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Your Lawn Could Ruin Your Insurance Claim

Aug. 2, 2019
5 mins
A man working from home sits on his laptop at his kitchen island

Frequent maintenance helps prevent your home from turning into that house on the street. You know the one that looks dishevelled and uninviting. One of the first things to get out of hand is the lawn. Upkeep for a groomed, weed-free lawn happens regularly and takes a lot of effort. It can be even more difficult when dealing with urine spots left behind from your dog, an infestation of pests, or water restrictions.

One way to have an eternally green, effortless lawn is to install artificial turf. It sounds like a good idea. You can ditch the lawnmower, and you may never have to pull weeds again. But before you call a landscaper, you may want to consider the consequences purchasing this feature may have on your home insurance.

Where Can I Install Artificial Turf?

Artificial turf is popping up all over the city, from condo rooftops, sports fields, and schoolyards. But you better think twice before installing it in your front yard.

The CBC reported that Scarborough resident Sangeeta Gounder received a bylaw violation notice, in May, for her artificial lawn. The turf has two feet of drainage and has been professionally installed. However, the city’s main concern is still about drainage. When Gounder spoke with the city, she was warned that artificial turf does not absorb water as fast as the natural ground cover would. An increased risk of flooding would occur after a heavy rainfall, when the snow melts, or if the drainage were to become blocked.

If the surface was not installed correctly or was uneven it could also create pooling.

The Bylaw

The Toronto bylaw states, “Artificial turf is not acceptable or considered to be soft landscaping and is, therefore, not permitted”. It further indicates that 100% of the front yard area, not covered by a driveway, must be landscaping. Of this, 75% must be in the form of soft landscaping. If you are found to be in violation of the bylaw it can result in a $1,400 fine or a mandate to remove the artificial turf. However, infractions are only investigated when a call is placed to 311.

Even if you are lucky enough to have evaded the bylaw officers thus far, in the event of flooding, your insurance company may have reason to deny your claim.

The Impact Artificial Turf May Have on Home Insurance

Whether you had your artificial lawn installed professionally or if it was a DIY project, it could have repercussions. If the artificial turf were to have poor drainage or the drain were to become blocked, your basement could flood. Your insurance company could deny your claim due to negligence.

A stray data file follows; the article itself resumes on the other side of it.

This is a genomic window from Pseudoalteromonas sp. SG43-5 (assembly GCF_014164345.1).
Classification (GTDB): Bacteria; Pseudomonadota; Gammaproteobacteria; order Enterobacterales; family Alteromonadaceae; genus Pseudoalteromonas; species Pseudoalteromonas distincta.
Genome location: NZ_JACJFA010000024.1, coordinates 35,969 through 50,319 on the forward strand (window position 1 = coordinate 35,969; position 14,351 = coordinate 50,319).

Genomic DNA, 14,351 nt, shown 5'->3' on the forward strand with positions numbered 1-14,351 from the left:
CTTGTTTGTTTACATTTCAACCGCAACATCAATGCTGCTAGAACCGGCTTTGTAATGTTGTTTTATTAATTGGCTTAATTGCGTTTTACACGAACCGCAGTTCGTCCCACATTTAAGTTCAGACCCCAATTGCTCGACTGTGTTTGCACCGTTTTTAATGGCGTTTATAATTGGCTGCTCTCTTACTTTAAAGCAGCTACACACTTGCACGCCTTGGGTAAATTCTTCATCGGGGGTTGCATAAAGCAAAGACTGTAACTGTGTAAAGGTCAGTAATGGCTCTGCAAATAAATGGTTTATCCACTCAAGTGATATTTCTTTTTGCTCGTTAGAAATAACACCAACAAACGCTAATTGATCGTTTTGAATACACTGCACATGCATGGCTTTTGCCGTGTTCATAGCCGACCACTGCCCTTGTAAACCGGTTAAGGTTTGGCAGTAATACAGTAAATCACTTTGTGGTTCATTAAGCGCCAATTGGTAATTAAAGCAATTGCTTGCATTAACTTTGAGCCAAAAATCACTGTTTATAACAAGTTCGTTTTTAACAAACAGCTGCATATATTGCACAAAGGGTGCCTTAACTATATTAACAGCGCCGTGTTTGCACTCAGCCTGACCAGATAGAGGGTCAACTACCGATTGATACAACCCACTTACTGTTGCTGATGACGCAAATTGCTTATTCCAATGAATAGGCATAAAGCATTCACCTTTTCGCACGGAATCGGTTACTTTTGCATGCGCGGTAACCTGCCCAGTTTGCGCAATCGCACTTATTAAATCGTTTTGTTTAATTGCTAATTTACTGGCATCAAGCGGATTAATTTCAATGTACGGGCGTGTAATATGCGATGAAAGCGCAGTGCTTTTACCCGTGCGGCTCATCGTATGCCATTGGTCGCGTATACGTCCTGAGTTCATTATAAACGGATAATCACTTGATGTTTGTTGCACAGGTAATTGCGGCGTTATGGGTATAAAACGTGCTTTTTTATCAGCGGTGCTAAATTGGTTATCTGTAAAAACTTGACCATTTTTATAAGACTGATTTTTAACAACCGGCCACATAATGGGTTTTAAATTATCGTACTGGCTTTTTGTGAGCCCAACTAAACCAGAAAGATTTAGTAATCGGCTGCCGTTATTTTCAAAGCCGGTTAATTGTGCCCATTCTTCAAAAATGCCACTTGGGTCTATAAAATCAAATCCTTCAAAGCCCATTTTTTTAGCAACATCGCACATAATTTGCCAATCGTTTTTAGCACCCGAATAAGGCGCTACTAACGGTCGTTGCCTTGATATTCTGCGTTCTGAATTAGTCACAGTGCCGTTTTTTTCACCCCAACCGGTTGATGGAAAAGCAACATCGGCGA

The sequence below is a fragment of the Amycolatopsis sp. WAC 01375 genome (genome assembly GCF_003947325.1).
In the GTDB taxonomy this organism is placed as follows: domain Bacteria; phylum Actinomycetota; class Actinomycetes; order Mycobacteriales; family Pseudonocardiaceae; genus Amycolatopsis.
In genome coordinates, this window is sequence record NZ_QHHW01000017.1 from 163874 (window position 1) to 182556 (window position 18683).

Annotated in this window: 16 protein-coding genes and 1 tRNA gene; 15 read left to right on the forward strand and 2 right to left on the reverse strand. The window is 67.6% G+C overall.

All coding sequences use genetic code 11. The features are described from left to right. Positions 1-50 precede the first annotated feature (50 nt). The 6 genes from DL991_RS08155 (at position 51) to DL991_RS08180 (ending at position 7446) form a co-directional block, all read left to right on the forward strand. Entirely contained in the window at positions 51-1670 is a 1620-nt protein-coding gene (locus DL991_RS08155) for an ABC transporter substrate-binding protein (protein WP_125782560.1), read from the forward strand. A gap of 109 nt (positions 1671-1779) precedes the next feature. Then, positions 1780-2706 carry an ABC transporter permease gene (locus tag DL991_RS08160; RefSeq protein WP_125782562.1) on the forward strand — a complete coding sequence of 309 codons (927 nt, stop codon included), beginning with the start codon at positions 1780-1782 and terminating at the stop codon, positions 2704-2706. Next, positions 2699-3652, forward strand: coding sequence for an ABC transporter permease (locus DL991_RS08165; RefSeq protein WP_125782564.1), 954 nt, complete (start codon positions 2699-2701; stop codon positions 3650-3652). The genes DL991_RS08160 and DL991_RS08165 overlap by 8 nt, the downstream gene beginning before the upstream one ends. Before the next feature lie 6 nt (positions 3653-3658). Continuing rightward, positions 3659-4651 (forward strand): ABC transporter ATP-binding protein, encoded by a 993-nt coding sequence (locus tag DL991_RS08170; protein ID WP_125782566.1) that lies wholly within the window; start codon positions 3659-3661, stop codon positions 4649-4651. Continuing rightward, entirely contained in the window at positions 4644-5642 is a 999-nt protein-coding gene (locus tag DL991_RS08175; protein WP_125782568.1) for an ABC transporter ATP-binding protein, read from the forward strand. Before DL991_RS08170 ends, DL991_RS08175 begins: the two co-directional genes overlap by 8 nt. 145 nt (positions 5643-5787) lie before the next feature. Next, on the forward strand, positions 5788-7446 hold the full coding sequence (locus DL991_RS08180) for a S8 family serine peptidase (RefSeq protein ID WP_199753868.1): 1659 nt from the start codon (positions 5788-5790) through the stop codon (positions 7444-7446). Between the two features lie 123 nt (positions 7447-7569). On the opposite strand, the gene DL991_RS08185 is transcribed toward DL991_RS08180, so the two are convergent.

The Insurance Bureau of Canada (IBC) defines negligence as, “To fail to do what a reasonable and prudent person would do (or to do what such a person would not do)”. In other words, if you do not act in a reasonable manner you are negligent.

For example, if you notice a small amount of water pooling on the window sills of your basement, and don’t take the necessary steps to prevent further water damage, this could be considered negligence. Removing leaves, excess debris and clearing drainage paths would be a reasonable preventative measure.

Even for professionally installed artificial turf, it would be quite difficult to guarantee the drainage was working, and without tearing up your pristine lawn it would be almost impossible to check.

If you are considering installing artificial turf, in your Toronto home, keep in mind your initial investment may result in a fine, removal fees, or a denied claim from your insurance company.

How to Know if You’re Covered in the Event of a Flood

Are you covered in the event of flooding? If you’re not sure, call your insurance company to clarify what is included in your policy. If you aren’t completely satisfied with what they have to offer, you can compare options for home insurance at RATESDOTCA.

Hayley Osmond

Hayley Osmond is an editor and writer in the personal finance space, where she uses her eight years of media and marketing experience to bring content to life. She specializes in money products, including mortgages, home and auto insurance, and credit cards. Hayley holds a Broadcast Journalism diploma from Sheridan College and was awarded the Shaw Media Journalism and Media Award for graduating at the top of her class. Her work has appeared in Global News and diverse digital corporate training materials behind the scenes.

Hayley is passionate about making complex subjects, such as home buying and financial literacy, concise and intriguing. Her work has garnered media coverage from The Globe and Mail, blogTO, Yahoo! News, and CityNews 680 and has been syndicated across other publications.

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